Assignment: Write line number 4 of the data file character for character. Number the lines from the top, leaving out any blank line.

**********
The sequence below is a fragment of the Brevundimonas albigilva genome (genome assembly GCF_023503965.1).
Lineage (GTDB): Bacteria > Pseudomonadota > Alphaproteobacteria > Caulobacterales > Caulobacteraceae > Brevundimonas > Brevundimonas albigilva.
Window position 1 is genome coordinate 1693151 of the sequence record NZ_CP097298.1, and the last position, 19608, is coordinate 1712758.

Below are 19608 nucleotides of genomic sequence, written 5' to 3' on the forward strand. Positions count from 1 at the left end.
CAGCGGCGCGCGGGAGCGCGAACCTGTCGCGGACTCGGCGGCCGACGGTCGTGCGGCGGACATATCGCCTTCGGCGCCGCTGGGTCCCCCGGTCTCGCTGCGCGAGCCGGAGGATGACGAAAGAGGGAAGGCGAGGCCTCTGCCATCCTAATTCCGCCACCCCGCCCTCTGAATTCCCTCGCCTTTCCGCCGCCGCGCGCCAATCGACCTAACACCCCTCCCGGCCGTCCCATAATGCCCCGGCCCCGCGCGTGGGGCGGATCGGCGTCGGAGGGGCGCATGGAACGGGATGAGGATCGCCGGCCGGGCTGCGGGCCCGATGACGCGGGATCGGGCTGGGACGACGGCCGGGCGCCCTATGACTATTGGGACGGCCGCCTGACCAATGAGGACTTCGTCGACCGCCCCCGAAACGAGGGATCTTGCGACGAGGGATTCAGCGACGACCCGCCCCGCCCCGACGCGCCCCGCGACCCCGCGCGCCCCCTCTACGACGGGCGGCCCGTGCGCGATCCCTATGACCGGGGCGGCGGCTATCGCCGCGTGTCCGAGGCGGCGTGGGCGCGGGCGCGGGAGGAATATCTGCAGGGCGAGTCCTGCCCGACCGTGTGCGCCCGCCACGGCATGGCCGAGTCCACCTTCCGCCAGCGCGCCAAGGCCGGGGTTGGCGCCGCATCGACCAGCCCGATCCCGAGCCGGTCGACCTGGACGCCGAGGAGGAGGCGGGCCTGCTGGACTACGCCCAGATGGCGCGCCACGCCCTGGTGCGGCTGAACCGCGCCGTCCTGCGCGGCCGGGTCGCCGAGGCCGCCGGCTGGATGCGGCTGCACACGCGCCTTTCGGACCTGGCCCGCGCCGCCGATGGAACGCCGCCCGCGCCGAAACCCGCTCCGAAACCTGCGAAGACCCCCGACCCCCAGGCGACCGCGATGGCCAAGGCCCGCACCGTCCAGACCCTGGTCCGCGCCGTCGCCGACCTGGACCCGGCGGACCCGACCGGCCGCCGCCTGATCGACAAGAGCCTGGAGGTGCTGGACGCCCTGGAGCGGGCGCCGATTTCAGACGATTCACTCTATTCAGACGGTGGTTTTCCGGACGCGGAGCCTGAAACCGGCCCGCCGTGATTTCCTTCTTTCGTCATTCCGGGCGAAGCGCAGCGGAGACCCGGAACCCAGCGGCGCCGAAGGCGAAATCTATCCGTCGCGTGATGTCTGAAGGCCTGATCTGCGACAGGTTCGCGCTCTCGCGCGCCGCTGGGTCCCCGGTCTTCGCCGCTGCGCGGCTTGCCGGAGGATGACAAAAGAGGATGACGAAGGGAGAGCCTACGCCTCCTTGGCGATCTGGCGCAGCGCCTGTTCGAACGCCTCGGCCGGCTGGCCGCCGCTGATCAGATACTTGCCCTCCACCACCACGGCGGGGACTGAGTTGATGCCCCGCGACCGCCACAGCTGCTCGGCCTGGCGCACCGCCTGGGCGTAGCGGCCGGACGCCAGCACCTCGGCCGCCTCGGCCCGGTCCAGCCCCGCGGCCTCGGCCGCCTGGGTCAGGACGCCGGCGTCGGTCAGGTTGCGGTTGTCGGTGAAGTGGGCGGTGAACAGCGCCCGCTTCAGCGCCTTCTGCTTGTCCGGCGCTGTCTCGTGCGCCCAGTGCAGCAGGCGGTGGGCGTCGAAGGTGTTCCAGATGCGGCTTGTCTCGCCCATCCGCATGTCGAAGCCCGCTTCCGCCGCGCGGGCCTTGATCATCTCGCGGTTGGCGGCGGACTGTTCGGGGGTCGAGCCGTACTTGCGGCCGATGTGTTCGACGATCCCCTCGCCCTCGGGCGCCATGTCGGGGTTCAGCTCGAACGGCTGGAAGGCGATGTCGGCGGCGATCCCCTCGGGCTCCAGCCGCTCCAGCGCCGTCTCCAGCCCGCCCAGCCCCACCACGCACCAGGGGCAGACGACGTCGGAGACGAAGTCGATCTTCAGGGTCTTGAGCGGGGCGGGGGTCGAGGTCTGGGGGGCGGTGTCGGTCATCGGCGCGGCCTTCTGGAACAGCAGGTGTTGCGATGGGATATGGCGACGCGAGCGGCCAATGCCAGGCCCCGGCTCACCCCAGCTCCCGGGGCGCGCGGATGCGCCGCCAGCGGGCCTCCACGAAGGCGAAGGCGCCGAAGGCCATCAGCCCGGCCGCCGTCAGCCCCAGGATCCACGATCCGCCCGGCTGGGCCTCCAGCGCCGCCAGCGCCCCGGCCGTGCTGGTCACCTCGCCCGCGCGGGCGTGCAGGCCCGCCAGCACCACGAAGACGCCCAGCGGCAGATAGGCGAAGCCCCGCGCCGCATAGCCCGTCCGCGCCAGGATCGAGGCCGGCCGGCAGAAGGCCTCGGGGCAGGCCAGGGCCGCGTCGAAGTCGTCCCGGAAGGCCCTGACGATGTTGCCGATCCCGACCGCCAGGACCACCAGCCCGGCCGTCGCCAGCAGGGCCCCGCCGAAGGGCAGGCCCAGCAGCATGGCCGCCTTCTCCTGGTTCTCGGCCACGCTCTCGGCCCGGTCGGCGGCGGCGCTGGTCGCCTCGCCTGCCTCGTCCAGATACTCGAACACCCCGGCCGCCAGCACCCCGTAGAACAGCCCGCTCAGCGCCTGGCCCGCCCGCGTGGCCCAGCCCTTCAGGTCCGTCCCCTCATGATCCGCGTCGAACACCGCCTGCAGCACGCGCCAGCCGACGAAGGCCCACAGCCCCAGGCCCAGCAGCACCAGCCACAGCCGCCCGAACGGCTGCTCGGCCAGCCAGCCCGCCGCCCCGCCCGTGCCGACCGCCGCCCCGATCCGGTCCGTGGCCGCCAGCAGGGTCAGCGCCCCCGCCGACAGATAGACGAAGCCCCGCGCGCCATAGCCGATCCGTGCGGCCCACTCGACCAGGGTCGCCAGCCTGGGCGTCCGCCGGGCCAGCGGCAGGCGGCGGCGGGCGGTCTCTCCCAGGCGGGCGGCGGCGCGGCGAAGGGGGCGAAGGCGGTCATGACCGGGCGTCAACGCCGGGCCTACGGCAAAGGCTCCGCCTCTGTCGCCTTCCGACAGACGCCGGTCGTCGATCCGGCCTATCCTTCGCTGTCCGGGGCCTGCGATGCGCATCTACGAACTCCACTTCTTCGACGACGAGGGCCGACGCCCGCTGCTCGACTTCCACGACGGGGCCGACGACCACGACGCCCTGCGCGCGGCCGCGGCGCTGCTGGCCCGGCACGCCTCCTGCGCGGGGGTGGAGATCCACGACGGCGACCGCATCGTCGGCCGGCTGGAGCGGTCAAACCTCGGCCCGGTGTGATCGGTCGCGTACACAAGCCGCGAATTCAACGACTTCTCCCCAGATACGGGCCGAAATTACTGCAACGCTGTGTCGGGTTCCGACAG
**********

Below are 19608 nucleotides of genomic sequence, written 5' to 3' on the forward strand. Positions count from 1 at the left end.